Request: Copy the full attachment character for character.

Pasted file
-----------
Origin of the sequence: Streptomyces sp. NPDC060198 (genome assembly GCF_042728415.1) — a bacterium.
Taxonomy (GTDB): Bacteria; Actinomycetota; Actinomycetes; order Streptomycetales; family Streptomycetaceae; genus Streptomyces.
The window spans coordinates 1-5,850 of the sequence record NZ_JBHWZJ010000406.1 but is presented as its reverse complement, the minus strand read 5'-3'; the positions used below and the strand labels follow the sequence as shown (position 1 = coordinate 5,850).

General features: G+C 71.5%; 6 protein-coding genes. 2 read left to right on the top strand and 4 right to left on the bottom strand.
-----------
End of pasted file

Origin of the sequence: Streptomyces sp. NPDC060198 (genome assembly GCF_042728415.1) — a bacterium.
Taxonomy (GTDB): Bacteria; Actinomycetota; Actinomycetes; order Streptomycetales; family Streptomycetaceae; genus Streptomyces.
The window spans coordinates 1-5,850 of the sequence record NZ_JBHWZJ010000406.1 but is presented as its reverse complement, the minus strand read 5'-3'; the positions used below and the strand labels follow the sequence as shown (position 1 = coordinate 5,850).

General features: G+C 71.5%; 6 protein-coding genes. 2 read left to right on the top strand and 4 right to left on the bottom strand.